Our u-pick pilgrimages take us to Wisconsin and Michigan for strawberries, blueberries, raspberries, blackberries, cherries (sour, bing, and rainier), peaches, and apples. I don’t think I’ve bought frozen or canned fruit from the grocery store since 2006 when we first started our forays into this madness. I call it madness because once you’ve done it you can’t seem to bring yourself to stop even though nearly everyone else around you is baffled by your enthusiasm.

    Even with the imagery of the balcony, your blessing has an Irish lilt to it that I definitely appreciate. 😀 Happy holidays to you, too!

  • 12. Top 10 for 2009 « Straight from the Farm  |  December 31, 2009 at 12:00 am

    […] Oh, I’m so glad this made it into the Top 10 Most Popular Posts of 2009 as it’s certainly in my own personal Top 10 Recipes of All Time List.  I love how moist and fragrant this loaf is and how much it reminds me of my grandmother.  […]

  • 13. Bonnie  |  August 28, 2011 at 7:38 pm

    I’ll be giving this pear recipe a try tomorrow – sounds delicious. My son is working in a pear packing shed this summer, so I have access to nearly unlimited free pears. Your story of your grandmother’s canning kettle brought tears to my eyes. It was beautiful.

  • […] turkey when whole turkeys were on sale at extremely low prices for Thanksgiving.  I’ve canned spiced pears when I got free pears from trees, and apple sauce when apples are cheap at pick-your-own orchards. […]

  • 15. Jean  |  June 27, 2012 at 7:40 am

    We bought a very old farm house for our early retirement. Began my first garden, now I canning. Oh my! What a rewarding, enjoyable life. Thank you for such easy and tasty recipes.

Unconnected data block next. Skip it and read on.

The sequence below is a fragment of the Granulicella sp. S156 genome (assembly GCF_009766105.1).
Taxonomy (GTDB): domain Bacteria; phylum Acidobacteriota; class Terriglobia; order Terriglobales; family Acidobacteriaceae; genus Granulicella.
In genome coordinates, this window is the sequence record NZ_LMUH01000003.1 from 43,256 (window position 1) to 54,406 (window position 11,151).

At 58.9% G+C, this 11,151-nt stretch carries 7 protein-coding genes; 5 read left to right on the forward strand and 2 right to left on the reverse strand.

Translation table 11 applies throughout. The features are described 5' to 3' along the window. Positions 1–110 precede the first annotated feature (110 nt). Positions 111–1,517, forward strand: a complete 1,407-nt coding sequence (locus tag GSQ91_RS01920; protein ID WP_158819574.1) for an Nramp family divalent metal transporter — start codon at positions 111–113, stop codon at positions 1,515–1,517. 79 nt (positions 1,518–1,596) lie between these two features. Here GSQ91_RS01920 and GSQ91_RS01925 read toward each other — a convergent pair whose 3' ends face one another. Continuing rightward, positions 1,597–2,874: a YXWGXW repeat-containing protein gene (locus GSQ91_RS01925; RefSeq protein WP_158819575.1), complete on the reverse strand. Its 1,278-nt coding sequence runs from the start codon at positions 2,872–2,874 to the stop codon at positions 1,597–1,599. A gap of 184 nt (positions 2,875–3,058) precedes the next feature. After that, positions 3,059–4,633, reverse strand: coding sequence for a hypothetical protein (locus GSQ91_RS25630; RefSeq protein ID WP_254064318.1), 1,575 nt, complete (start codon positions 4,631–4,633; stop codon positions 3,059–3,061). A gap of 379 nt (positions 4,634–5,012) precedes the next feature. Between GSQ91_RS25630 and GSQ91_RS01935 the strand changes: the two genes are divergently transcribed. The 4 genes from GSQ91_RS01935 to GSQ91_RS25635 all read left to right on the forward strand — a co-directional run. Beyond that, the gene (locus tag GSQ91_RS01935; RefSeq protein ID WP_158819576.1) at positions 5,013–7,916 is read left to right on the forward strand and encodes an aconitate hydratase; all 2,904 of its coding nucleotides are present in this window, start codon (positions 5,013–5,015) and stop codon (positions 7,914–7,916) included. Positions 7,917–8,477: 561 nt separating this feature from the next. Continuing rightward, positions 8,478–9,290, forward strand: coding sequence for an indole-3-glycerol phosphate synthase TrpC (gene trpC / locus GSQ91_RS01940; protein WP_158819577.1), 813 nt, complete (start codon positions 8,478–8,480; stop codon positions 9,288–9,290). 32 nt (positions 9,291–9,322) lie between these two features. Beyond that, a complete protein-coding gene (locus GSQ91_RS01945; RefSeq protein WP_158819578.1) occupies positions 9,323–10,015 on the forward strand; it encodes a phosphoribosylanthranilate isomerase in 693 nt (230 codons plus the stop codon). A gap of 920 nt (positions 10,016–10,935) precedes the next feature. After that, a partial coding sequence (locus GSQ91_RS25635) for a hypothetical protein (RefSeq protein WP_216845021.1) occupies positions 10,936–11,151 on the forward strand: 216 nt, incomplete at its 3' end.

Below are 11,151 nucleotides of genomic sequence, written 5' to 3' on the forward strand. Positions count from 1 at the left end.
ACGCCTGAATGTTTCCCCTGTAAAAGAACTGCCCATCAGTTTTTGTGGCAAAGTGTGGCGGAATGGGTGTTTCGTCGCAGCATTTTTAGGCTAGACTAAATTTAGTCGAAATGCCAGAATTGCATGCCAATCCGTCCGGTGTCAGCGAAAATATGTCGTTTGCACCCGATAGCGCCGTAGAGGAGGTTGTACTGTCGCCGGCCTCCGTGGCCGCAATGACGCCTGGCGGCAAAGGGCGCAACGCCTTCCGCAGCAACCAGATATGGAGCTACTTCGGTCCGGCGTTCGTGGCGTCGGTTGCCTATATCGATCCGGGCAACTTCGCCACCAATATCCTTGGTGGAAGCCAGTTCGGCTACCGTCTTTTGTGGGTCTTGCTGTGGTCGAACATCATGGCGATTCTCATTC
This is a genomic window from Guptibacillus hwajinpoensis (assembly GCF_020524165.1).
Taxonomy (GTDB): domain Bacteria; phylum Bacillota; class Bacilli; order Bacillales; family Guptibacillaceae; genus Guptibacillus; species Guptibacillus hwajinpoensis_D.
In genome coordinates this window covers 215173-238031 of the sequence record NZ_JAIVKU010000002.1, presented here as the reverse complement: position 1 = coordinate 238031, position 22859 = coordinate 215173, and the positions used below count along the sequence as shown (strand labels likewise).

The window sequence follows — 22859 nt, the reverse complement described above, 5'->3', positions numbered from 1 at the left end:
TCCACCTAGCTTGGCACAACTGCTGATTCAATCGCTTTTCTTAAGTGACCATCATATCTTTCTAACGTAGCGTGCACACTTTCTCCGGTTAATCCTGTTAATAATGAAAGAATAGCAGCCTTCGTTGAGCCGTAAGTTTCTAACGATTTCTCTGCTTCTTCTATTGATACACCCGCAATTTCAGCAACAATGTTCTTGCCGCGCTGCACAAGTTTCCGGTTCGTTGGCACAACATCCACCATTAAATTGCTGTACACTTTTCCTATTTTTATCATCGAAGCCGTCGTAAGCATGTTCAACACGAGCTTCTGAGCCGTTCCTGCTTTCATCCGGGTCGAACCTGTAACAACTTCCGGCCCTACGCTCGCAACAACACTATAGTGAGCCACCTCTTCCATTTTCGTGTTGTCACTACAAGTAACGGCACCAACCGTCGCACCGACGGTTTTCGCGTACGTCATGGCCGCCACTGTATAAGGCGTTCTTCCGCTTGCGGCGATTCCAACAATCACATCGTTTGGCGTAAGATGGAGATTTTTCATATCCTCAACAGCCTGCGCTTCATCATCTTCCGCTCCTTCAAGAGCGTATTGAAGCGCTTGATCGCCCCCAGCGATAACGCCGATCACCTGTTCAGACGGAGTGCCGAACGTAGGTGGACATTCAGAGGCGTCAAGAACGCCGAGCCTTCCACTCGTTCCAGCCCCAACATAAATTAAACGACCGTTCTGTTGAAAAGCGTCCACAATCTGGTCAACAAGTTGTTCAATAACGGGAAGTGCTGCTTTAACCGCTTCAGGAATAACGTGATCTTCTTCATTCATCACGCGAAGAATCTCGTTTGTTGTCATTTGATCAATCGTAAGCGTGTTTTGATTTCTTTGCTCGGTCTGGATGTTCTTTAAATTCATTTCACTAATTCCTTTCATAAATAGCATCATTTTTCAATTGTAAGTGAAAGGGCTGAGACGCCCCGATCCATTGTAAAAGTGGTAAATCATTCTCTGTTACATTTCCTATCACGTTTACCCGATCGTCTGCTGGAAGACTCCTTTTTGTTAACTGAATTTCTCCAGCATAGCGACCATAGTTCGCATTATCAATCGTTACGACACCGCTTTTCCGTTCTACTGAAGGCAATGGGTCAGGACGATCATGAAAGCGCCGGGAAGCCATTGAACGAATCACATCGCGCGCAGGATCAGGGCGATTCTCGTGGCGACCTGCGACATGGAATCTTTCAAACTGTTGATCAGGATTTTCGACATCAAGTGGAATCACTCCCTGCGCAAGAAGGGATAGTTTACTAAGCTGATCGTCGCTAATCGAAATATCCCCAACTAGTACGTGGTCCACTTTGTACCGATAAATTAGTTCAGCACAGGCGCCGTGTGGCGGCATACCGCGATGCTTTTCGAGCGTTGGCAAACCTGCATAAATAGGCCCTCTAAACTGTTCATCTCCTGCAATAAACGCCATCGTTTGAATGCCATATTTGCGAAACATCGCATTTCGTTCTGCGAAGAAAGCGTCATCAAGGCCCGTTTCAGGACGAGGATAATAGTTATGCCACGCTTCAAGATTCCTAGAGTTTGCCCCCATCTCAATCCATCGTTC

• 16. Siobhann  |  October 22, 2012 at 6:10 pm

    Thanks so much for taking the time to post this. We are first timers, and just canned 10 lbs. of pears using this recipe. They are delicious; we are beyond excited, and planning to do another batch! I love when there are people to lead by example.

  • 17. Tracy  |  December 15, 2012 at 12:21 pm

    I just received a box of pears from the local school fundraiser. I am going to start canning pears for the very first time. I have only started canning this fall and I am a newbie to the process. I have heard that you should never cold pack pears. Do you have any idea why this would be? I am all ready to start my first batch, but am I hesitant.

  • 18. Debbie  |  February 20, 2013 at 6:56 pm

    I found your blog while searching for a recipe for canned spiced pears. Thank you for the recipe you gave here. I received some beautiful pears from a friend and I can’t wait to get in the kitchen and try it out.

    I love your story about how your mother gave you her canning supplies and how that made you feel. It brought tears to my eyes thinking of my grandmother (92 yrs old) and the joy I get using some of the very same things she gave me when I can my harvest.

  • 19. Maryann Srbljan  |  September 6, 2013 at 8:30 pm

    The boiling water bath is going right now for the first batch of jars. I’m using pint and a half for these. It just the jars at hand at the moment.

  • 20. Kris  |  September 21, 2013 at 7:50 am

    I just finished 21 lbs of pears! I didn’t have the star anise tho, so I substituted (on a double batch of syrup), 1 teaspoon of ginger, and 1 teaspoon of cardamom. BEST BATCH OF PEARS I’ve ever made!! Definitely going to make more! OMG!!!

  • 21. Best Canning Recipes • Nifty Homestead  |  October 19, 2016 at 12:01 pm

    […] Canning Pears recipe and photo by Jennie of Straight From The Farm. […]